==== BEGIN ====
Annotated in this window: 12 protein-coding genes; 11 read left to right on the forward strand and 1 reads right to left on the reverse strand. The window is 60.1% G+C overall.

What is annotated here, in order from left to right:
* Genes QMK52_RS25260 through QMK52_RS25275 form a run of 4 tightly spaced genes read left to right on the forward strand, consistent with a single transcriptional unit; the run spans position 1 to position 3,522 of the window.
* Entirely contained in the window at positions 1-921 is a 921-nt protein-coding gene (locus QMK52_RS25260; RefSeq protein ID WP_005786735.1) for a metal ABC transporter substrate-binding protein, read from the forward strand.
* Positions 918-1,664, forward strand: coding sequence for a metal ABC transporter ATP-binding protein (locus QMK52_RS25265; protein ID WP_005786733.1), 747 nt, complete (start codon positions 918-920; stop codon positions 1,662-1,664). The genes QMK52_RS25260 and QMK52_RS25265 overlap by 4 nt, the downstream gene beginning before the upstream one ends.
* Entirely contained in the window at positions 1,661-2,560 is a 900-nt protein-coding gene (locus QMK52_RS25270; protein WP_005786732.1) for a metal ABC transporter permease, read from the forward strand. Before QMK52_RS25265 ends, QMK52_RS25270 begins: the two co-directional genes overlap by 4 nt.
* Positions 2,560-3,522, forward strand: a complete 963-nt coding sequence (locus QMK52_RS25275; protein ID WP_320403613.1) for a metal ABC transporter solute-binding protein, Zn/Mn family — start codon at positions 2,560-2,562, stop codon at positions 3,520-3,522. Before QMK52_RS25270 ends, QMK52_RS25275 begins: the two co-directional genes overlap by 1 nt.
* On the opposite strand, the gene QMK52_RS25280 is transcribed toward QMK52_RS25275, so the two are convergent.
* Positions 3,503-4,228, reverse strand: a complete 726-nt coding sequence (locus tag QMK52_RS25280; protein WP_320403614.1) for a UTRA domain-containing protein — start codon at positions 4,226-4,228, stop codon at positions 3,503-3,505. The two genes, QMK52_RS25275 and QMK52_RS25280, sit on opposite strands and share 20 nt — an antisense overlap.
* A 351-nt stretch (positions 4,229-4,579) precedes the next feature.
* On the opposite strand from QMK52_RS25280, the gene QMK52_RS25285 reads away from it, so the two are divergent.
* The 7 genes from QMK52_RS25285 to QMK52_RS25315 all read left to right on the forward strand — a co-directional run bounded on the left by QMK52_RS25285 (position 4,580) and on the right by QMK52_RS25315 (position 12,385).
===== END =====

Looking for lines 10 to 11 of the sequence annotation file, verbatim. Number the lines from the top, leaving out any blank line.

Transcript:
* A 351-nt stretch (positions 4,229-4,579) precedes the next feature.
* On the opposite strand from QMK52_RS25280, the gene QMK52_RS25285 reads away from it, so the two are divergent.